Special Report:  Kumbha Mela 2001

Allahabad – 21th February, 2001

Uttar Pradesh Government Congratulates Itself
by Tony Fernandes

While I have been away visiting the neighbouring state of Bihar, Allahabad has been slowly getting back to normal. The streets are no longer congested and the mela grounds have been transformed into what looks like an empty wasteland. A few camps are still around in sector seven including that of ISKCON. The infrastructure which was put in place over the past few months is continuing to be dismantled.

The Govt. of Uttar Pradesh has been congratulating itself for a job well done. At a function held on 19th February at the media camp to celebrate the achievements of the officers of the Mela administration, the Kumbh Mela Commissioner began with "As a Hindu I believe in religion. All living beings perform duties in this world prescribed by God which is already pre-determined". All senior officials were presented with Kumbh mementoes and were each conferred with titles ranging from Shankaracharya, Baba and Mahatyagi to Paramahans and Chaitanya. A time for self-congratulation.

Fortunately nothing went seriously wrong during this Kumbh. There were no bombs and no stampedes. Groups and volunteers from among the pilgrims carried out all of the truly inspiring work. The work of feeding hundreds of thousands everyday and providing psychological support to the distressed was carried out by people from all over India and all walks of life who subscribe to the Karma Yoga ideal. The lost and found camps were also non-government initiatives and run independently. The story behind the administering of this Maha Kumbh is as interesting as the one behind the governing India, this vast and sacred land. It is a story that will have to wait another day.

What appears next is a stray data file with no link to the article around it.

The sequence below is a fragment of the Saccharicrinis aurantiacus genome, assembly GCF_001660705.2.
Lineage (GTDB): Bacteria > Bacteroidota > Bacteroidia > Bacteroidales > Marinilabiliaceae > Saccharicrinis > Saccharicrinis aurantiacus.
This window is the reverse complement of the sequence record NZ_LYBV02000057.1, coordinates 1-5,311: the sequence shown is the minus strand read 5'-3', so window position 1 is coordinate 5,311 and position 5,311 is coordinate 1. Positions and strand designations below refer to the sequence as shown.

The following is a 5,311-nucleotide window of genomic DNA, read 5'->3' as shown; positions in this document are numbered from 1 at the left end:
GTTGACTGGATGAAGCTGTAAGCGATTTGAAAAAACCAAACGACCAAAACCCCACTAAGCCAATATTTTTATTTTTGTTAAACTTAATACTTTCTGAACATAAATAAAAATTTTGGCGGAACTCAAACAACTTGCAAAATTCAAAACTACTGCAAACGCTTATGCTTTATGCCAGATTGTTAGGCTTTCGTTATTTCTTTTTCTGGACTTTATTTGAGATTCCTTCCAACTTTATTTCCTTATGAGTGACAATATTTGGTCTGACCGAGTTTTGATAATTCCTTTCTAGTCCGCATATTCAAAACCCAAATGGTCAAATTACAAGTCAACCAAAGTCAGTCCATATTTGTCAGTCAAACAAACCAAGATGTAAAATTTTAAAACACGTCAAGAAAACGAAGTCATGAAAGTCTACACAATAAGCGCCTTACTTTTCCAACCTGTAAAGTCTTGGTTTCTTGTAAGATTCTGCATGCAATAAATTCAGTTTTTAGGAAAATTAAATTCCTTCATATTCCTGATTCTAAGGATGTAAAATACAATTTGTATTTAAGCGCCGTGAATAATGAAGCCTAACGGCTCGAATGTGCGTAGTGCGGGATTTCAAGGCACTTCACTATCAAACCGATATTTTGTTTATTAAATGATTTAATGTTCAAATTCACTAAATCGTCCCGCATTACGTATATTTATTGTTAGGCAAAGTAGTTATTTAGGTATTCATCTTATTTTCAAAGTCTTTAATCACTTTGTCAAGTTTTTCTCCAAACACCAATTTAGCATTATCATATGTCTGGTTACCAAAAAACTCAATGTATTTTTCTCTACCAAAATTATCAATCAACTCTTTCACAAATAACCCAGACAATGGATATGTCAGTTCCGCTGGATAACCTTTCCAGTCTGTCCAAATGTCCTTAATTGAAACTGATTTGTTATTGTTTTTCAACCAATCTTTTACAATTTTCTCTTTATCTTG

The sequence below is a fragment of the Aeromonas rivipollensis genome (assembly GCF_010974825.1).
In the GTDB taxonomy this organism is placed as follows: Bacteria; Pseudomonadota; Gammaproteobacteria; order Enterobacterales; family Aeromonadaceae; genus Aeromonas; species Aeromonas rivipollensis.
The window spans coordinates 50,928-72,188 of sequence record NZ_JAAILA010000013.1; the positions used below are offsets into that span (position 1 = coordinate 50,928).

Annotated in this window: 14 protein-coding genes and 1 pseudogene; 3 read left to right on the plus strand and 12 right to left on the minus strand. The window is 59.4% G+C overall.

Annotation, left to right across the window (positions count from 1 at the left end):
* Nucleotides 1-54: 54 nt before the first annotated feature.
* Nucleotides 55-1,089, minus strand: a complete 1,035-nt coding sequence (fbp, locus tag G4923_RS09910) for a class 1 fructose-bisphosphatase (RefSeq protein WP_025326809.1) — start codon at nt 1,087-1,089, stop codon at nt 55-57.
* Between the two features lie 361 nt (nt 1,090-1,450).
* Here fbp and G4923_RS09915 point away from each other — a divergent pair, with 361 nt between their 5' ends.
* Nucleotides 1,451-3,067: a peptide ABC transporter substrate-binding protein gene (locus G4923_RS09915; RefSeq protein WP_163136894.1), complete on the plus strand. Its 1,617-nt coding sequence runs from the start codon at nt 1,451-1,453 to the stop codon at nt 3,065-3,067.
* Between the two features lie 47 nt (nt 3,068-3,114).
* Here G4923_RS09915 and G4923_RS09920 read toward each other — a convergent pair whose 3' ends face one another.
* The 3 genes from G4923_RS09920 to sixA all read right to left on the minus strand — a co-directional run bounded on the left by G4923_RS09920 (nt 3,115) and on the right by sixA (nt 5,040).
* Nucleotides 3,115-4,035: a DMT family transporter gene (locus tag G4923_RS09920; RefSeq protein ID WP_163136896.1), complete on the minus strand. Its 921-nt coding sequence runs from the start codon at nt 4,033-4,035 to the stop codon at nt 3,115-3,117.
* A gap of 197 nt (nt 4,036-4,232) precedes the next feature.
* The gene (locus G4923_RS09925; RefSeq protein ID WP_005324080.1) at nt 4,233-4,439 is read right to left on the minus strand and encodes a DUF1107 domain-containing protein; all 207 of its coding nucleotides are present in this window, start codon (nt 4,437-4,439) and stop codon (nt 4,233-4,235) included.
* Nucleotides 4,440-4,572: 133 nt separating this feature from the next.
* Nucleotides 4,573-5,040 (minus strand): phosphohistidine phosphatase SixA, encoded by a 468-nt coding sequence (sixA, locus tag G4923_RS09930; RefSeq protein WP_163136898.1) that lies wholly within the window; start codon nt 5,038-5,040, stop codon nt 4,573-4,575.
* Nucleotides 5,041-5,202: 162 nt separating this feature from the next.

In the meantime, here in Allahabad and particularly in Benares (Varanasi) preparations are underway for tomorrow’s Maha Shivatri celebrations. The primary focus in Allahabad will not be at the Sangam, but at a famous Shiv temple some 12 kilometres away. Most pilgrims will visit both sites. This will be mainly a local event and so only about a million people are expected. The situation in Benares is different. Many more pilgrims are expected there. Many choose to arrive by foot after walking for days. This Maha Shivratri will be particularly challenging for the authorities in Benares because of the extra large number of pilgrims, sadhus and naga babas who have ‘overflowed’ there from the Kumbh. Access to the Kasi Vishwanath temple there is via some of the narrowest lanes in India. These small lanes are surrounded by very old houses and shops. An added complication is that the temple almost touches the Gyanvapi mosque. This is one of three mosques in this state, targeted by a coalition of Hindu organisations for demolition and replacement. Following the successful demolition of the Babri Masjid in Ayodhya by Hindu fanatics in 1992, the Government has put in place extra fortifications and armed troops here to prevent a repetition. Visiting the temple on an ordinary day can be like walking past a military camp. The narrow lanes, protecting the Gyanvapi mosque and the extra large number of people are the three constraints which will make this year’s Maha Shivratri yet another challenging experience for the poor hard done by pilgrim.

The Mangla aarti will begin at the Vishwanath temple at 2.15am and end at 3am. From 4am the temple will be open only to pilgrims who have been issued with tickets. The naga babas have the 7.30am to 10am slot reserved for them. The ghats along the Ganges will be packed and boats will remain on hand every few meters to ensure nobody drowns. Meanwhile I will continue my reports from Allahabad and the surrounding area.

Tony Fernandes was Zenzibar's correspondent at Kumbh Mela 2001 in Allahabad, India. Y

 

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